The chacana, the andean cross.

The symbol itself represents the southern cross in May and is a reference to the Sun and the Southern Cross, although its shape, which suggests a pyramid with stairs to the four sides and circular center, would also possess a higher meaning, in the sense of pointing out the union between the low and the high, the earth and the sun, the human being and the higher. Chakana, then, is understood not only as an architectural or geometrical concept, but takes the meaning of “ladder towards the highest“.

Chacanas have been found in various works of architecture, petroglyphs, fabrics, ceramics and sculptures throughout the South American plateau, for the first time in the Caral culture, the mother civilization of America, then in Seshin Bajo and later in the Aymara constructions of Tiahuanaco , in the high plateau of Bolivia, where exclusive astronomical observatories were also built to observe the southern cross, since the whole culture depended on the movement and position of the constellation to schedule its annual activities. They are also observed in Paracas, in the department of Ica, in Chavin in the north of Peru. Also chakanas have been found in Ecuador, Argentina and Chile, since they were part of the Inca Empire. In fact, a temple of the Late Archaic in the north of Peru, in the Archaeological Complex of Ventarrón, district of Pomalca, in Lambayeque possesses the form of oldest chacana found until today. The temple has an antiquity not yet exactly determined, but that would be between 4000 to 5000 years.

In fact, chakana is not a form found at random, but is a geometric form resulting from astronomical observation. The ancient men “brought heaven to earth” and represented it with this symbol that contains opposing components that explain a vision of the universe, thus being represented the masculine and feminine, heaven and earth, the up and down , energy and matter, time and space. The shape of the chakana encloses in its geometry the concept of Number Pi and the real number twenty-seven. Many of the typical forms used by Andean artisans enclose the geometric relations marked by the chacana. The choice of their number (‘region’ in Quechua) or Qollasuyos (‘region’ in Aymara) or regions of the Empire, as well as the dual definition of Hanan and Hurin (for example in Hanan Cuzco and Hurin Cuzco) would also be based in the astronomical observations symbolized in the chacana, these calculations were also used as a basis for the architectural design and of roads.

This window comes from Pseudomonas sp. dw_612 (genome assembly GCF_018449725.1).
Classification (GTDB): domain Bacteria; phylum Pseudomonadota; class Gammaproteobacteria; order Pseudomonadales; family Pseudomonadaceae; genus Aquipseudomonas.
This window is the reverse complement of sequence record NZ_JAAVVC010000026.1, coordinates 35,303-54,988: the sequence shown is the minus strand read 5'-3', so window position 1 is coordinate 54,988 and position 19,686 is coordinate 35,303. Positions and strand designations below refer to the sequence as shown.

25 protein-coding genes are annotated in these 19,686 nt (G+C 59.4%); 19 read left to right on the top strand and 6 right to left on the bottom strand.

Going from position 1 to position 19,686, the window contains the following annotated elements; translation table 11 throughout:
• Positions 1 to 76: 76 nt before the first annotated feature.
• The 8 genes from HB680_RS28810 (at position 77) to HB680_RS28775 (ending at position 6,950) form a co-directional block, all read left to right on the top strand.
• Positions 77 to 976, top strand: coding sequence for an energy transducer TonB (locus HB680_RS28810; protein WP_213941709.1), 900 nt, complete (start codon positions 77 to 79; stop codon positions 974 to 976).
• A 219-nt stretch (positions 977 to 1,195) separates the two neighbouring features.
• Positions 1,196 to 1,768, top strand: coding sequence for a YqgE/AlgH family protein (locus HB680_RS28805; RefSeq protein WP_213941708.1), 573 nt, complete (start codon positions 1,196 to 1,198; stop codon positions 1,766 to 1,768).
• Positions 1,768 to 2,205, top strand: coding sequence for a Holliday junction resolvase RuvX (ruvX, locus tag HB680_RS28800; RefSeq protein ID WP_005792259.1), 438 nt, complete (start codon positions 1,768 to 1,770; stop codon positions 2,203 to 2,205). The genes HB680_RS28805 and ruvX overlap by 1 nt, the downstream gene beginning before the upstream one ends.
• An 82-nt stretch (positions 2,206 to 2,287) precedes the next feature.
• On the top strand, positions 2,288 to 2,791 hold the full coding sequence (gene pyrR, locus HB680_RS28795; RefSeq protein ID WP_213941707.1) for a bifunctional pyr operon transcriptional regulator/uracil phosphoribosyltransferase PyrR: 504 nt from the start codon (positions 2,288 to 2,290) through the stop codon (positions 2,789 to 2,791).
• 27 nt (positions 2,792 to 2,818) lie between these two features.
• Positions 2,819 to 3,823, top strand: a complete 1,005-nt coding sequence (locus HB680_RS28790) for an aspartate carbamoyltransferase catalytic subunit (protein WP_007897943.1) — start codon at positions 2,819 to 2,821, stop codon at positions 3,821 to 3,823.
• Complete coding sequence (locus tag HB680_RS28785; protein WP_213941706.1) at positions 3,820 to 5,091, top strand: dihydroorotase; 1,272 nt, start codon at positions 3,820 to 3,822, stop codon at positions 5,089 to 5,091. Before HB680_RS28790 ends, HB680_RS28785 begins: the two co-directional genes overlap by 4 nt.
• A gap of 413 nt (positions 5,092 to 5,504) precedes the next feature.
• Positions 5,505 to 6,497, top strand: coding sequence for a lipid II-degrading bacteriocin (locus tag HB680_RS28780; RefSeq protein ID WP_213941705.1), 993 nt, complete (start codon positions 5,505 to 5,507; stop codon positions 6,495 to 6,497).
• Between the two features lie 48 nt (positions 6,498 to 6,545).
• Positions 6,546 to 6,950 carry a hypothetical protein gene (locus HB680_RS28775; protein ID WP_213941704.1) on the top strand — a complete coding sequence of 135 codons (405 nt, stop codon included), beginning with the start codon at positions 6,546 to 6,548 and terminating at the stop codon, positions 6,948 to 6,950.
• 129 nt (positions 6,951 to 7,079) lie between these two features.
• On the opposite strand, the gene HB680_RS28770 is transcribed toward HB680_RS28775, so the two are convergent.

The Qhapaq Ñan, Camino del Inca or Way of the Lord, central axis of the road system of the Inca Empire, is also consistent with the geometry of the chacana. This road marks a line that crosses several cities of the Inca Empire like Cajamarca, Cuzco, Tiahuanaco, Oruro and Potosí (these last two, are colonial cities, with previous Quechuas and Aymara settlements). This line can be calculated taking center to the city of Cuzco, navel of the world, according to the Inca conception.Chacana is a Quechua term meaning “ladder” or “object as a bridge”, (in Aymara: pusi chakani, ‘that of the four bridges’)? “Andean cross” or “cross square ‘. Chakana is an aboriginal multi-millennial symbol of the indigenous peoples of the central Andes in the territories where Inca culture (Southern Colombia, Ecuador, Peru, Bolivia, Chile and Argentina) and pre-Inca cultures (Peru, Bolivia) developed. It is possible that in pre-Columbian Ancash, Huánuco and Nor Lima it was named as tsakana. The chakana has an antiquity of more than 4,000 years, according to the architect Carlos Milla. Today, the Aymara culture continues reproducing the chakana graphic on its canvases. Similarly, the Aymara still maintain the lunar calendar of 13 months with 28 days each month, used by the ancestors: 13 by 28 leaves 364, day 365 was considered day zero, something like a kind of the initial of the Andean New Year. That day is May 3, when the Southern Cross takes on the astronomical (geometric) form of a perfect Latin cross.